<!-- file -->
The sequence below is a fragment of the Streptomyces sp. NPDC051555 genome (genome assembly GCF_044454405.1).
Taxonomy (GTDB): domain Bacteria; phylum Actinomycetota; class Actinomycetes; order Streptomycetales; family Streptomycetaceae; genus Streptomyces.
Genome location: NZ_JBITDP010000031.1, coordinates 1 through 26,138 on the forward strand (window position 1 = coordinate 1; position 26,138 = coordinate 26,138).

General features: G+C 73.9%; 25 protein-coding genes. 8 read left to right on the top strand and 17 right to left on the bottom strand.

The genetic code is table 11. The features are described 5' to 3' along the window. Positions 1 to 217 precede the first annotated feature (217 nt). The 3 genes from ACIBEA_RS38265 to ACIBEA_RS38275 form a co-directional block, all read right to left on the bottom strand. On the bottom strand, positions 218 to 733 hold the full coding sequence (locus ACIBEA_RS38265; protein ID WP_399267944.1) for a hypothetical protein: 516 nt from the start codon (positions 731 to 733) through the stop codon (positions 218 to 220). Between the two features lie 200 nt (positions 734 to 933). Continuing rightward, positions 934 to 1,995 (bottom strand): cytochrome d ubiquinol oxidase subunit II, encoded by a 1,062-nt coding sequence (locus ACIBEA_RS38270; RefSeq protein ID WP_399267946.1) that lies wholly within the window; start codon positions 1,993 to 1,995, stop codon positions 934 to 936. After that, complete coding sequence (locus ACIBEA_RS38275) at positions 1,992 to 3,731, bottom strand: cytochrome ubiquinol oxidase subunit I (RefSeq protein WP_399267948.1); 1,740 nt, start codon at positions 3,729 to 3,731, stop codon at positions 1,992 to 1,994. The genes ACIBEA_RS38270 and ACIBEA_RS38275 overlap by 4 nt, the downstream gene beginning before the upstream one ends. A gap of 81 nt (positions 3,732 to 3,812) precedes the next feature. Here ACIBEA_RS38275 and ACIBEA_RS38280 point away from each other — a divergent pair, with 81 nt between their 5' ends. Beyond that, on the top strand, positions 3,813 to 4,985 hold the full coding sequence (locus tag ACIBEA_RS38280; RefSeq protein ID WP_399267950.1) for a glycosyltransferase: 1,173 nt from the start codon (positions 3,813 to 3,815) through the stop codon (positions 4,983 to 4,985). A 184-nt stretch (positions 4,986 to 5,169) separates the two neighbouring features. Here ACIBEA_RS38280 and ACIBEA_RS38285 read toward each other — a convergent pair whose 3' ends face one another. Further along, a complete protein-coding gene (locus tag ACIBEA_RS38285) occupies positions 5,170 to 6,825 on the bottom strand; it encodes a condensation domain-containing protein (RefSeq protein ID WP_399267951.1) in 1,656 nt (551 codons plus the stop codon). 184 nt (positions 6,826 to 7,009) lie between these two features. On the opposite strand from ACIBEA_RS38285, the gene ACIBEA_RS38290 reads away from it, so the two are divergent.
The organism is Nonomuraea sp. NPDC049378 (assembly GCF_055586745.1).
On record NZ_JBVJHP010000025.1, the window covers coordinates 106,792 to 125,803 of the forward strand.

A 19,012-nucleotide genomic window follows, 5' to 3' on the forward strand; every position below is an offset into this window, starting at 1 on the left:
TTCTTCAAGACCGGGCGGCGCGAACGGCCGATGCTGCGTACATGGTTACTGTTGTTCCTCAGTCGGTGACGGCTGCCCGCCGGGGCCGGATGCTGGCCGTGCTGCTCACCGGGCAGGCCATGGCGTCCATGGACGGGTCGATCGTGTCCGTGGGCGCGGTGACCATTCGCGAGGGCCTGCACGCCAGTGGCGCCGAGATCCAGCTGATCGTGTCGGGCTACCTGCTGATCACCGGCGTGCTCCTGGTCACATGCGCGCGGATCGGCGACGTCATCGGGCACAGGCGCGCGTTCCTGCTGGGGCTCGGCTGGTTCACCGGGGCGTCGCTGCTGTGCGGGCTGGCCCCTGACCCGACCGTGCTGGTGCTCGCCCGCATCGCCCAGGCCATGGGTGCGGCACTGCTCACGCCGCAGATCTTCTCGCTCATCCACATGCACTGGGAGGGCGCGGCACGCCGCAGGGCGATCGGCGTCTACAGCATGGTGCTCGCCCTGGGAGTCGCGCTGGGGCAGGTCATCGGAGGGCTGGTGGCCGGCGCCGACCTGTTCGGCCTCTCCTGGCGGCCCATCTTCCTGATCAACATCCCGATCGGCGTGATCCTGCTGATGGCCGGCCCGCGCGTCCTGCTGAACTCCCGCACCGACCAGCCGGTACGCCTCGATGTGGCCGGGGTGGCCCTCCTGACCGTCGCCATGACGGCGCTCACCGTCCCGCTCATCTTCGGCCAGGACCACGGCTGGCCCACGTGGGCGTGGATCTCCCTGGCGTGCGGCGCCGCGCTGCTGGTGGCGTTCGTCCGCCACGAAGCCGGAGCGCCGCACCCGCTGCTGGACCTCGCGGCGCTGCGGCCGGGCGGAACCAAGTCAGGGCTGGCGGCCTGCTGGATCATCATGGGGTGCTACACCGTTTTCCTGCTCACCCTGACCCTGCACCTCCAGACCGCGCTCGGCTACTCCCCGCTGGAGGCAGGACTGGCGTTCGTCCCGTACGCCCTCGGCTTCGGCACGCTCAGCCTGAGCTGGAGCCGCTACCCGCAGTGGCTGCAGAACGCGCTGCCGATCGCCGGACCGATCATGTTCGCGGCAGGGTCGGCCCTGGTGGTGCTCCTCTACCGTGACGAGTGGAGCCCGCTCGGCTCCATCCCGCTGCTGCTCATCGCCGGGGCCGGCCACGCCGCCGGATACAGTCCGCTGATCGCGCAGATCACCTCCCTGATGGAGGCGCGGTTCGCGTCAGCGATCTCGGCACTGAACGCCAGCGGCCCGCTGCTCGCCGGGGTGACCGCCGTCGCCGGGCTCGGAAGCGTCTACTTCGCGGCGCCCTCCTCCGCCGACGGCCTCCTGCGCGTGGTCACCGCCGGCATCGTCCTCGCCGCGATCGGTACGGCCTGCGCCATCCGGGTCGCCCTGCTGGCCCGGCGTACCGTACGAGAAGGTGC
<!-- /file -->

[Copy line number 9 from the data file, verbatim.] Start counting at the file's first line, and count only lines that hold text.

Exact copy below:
TTCTTCAAGACCGGGCGGCGCGAACGGCCGATGCTGCGTACATGGTTACTGTTGTTCCTCAGTCGGTGACGGCTGCCCGCCGGGGCCGGATGCTGGCCGTGCTGCTCACCGGGCAGGCCATGGCGTCCATGGACGGGTCGATCGTGTCCGTGGGCGCGGTGACCATTCGCGAGGGCCTGCACGCCAGTGGCGCCGAGATCCAGCTGATCGTGTCGGGCTACCTGCTGATCACCGGCGTGCTCCTGGTCACATGCGCGCGGATCGGCGACGTCATCGGGCACAGGCGCGCGTTCCTGCTGGGGCTCGGCTGGTTCACCGGGGCGTCGCTGCTGTGCGGGCTGGCCCCTGACCCGACCGTGCTGGTGCTCGCCCGCATCGCCCAGGCCATGGGTGCGGCACTGCTCACGCCGCAGATCTTCTCGCTCATCCACATGCACTGGGAGGGCGCGGCACGCCGCAGGGCGATCGGCGTCTACAGCATGGTGCTCGCCCTGGGAGTCGCGCTGGGGCAGGTCATCGGAGGGCTGGTGGCCGGCGCCGACCTGTTCGGCCTCTCCTGGCGGCCCATCTTCCTGATCAACATCCCGATCGGCGTGATCCTGCTGATGGCCGGCCCGCGCGTCCTGCTGAACTCCCGCACCGACCAGCCGGTACGCCTCGATGTGGCCGGGGTGGCCCTCCTGACCGTCGCCATGACGGCGCTCACCGTCCCGCTCATCTTCGGCCAGGACCACGGCTGGCCCACGTGGGCGTGGATCTCCCTGGCGTGCGGCGCCGCGCTGCTGGTGGCGTTCGTCCGCCACGAAGCCGGAGCGCCGCACCCGCTGCTGGACCTCGCGGCGCTGCGGCCGGGCGGAACCAAGTCAGGGCTGGCGGCCTGCTGGATCATCATGGGGTGCTACACCGTTTTCCTGCTCACCCTGACCCTGCACCTCCAGACCGCGCTCGGCTACTCCCCGCTGGAGGCAGGACTGGCGTTCGTCCCGTACGCCCTCGGCTTCGGCACGCTCAGCCTGAGCTGGAGCCGCTACCCGCAGTGGCTGCAGAACGCGCTGCCGATCGCCGGACCGATCATGTTCGCGGCAGGGTCGGCCCTGGTGGTGCTCCTCTACCGTGACGAGTGGAGCCCGCTCGGCTCCATCCCGCTGCTGCTCATCGCCGGGGCCGGCCACGCCGCCGGATACAGTCCGCTGATCGCGCAGATCACCTCCCTGATGGAGGCGCGGTTCGCGTCAGCGATCTCGGCACTGAACGCCAGCGGCCCGCTGCTCGCCGGGGTGACCGCCGTCGCCGGGCTCGGAAGCGTCTACTTCGCGGCGCCCTCCTCCGCCGACGGCCTCCTGCGCGTGGTCACCGCCGGCATCGTCCTCGCCGCGATCGGTACGGCCTGCGCCATCCGGGTCGCCCTGCTGGCCCGGCGTACCGTACGAGAAGGTGC